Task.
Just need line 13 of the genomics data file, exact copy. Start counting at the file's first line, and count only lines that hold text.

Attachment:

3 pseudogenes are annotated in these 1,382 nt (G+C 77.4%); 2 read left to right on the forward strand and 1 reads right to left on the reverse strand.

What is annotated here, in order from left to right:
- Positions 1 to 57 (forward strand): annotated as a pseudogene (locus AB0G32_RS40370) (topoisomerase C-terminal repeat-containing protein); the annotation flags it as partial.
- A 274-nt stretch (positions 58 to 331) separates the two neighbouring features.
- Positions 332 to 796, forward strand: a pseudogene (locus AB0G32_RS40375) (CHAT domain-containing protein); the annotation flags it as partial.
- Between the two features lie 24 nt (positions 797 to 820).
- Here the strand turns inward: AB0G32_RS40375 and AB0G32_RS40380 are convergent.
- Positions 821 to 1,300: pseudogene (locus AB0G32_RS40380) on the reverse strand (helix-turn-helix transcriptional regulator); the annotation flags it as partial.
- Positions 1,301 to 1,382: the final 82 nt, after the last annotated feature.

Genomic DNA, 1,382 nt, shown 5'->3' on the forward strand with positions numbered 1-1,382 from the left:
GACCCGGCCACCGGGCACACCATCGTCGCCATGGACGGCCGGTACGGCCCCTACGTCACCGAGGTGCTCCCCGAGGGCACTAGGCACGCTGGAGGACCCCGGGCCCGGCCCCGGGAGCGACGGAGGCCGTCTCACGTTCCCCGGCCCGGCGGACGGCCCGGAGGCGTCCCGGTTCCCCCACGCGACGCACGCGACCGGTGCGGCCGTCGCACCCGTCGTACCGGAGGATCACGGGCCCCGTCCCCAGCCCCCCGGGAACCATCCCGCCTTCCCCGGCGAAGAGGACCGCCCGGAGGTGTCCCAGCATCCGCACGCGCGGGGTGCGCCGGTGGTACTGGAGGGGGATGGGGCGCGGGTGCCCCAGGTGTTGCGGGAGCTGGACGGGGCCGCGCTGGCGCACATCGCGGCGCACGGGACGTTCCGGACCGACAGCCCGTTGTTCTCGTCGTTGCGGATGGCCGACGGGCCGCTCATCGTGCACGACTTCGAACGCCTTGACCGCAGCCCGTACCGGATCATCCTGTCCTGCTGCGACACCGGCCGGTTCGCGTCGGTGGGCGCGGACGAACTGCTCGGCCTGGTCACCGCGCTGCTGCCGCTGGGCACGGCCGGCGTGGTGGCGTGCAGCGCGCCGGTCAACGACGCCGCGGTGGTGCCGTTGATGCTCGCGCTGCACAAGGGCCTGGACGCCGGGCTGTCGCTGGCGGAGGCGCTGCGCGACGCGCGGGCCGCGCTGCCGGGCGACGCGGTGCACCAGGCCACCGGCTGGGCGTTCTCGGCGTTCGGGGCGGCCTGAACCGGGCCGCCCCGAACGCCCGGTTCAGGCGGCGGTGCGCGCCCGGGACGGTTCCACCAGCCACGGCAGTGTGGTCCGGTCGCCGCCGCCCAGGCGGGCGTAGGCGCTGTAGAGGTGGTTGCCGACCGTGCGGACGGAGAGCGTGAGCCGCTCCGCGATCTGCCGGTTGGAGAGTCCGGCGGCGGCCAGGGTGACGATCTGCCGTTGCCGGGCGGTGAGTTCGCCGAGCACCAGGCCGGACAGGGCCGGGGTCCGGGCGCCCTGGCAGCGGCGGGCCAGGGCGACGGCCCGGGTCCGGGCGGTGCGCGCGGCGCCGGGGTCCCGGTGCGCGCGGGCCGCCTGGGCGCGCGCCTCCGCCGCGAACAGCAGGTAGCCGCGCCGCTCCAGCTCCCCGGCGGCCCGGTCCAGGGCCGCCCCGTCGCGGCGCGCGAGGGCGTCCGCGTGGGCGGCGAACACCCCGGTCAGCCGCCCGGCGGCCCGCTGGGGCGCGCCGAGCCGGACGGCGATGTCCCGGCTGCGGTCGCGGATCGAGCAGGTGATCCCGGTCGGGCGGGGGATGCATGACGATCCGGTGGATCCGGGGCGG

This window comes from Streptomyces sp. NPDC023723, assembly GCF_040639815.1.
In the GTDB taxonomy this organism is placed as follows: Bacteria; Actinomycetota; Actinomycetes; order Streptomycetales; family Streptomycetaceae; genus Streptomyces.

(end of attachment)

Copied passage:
In the GTDB taxonomy this organism is placed as follows: Bacteria; Actinomycetota; Actinomycetes; order Streptomycetales; family Streptomycetaceae; genus Streptomyces.